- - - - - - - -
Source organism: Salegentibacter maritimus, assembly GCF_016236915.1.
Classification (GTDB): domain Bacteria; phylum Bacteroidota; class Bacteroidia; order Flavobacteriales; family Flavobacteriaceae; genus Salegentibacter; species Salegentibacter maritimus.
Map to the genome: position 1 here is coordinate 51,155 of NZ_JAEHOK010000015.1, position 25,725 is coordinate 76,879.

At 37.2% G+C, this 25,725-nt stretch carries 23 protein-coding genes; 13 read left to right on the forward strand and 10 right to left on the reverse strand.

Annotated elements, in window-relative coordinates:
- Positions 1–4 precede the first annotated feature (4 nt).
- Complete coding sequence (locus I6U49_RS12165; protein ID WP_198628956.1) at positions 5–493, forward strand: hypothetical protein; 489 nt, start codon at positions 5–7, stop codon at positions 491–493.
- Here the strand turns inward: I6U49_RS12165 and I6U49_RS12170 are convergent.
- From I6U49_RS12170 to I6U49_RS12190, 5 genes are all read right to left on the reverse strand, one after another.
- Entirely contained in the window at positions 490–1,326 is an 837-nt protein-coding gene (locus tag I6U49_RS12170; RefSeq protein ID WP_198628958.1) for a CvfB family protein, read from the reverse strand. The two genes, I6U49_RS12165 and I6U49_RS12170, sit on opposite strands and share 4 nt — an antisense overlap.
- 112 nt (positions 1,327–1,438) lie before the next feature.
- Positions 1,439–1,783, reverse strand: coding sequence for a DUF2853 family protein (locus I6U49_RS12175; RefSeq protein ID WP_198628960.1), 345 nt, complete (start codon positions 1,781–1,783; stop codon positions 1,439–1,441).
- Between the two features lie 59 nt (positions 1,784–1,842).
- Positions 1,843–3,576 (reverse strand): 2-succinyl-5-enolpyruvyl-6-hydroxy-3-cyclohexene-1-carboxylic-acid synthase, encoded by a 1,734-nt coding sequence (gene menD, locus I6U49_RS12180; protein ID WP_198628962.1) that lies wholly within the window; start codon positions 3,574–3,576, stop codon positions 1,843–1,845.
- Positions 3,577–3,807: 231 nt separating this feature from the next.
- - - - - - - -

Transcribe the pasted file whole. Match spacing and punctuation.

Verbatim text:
Source organism: Salegentibacter maritimus, assembly GCF_016236915.1.
Classification (GTDB): domain Bacteria; phylum Bacteroidota; class Bacteroidia; order Flavobacteriales; family Flavobacteriaceae; genus Salegentibacter; species Salegentibacter maritimus.
Map to the genome: position 1 here is coordinate 51,155 of NZ_JAEHOK010000015.1, position 25,725 is coordinate 76,879.

At 37.2% G+C, this 25,725-nt stretch carries 23 protein-coding genes; 13 read left to right on the forward strand and 10 right to left on the reverse strand.

Annotated elements, in window-relative coordinates:
- Positions 1–4 precede the first annotated feature (4 nt).
- Complete coding sequence (locus I6U49_RS12165; protein ID WP_198628956.1) at positions 5–493, forward strand: hypothetical protein; 489 nt, start codon at positions 5–7, stop codon at positions 491–493.
- Here the strand turns inward: I6U49_RS12165 and I6U49_RS12170 are convergent.
- From I6U49_RS12170 to I6U49_RS12190, 5 genes are all read right to left on the reverse strand, one after another.
- Entirely contained in the window at positions 490–1,326 is an 837-nt protein-coding gene (locus tag I6U49_RS12170; RefSeq protein ID WP_198628958.1) for a CvfB family protein, read from the reverse strand. The two genes, I6U49_RS12165 and I6U49_RS12170, sit on opposite strands and share 4 nt — an antisense overlap.
- 112 nt (positions 1,327–1,438) lie before the next feature.
- Positions 1,439–1,783, reverse strand: coding sequence for a DUF2853 family protein (locus I6U49_RS12175; RefSeq protein ID WP_198628960.1), 345 nt, complete (start codon positions 1,781–1,783; stop codon positions 1,439–1,441).
- Between the two features lie 59 nt (positions 1,784–1,842).
- Positions 1,843–3,576 (reverse strand): 2-succinyl-5-enolpyruvyl-6-hydroxy-3-cyclohexene-1-carboxylic-acid synthase, encoded by a 1,734-nt coding sequence (gene menD, locus I6U49_RS12180; protein ID WP_198628962.1) that lies wholly within the window; start codon positions 3,574–3,576, stop codon positions 1,843–1,845.
- Positions 3,577–3,807: 231 nt separating this feature from the next.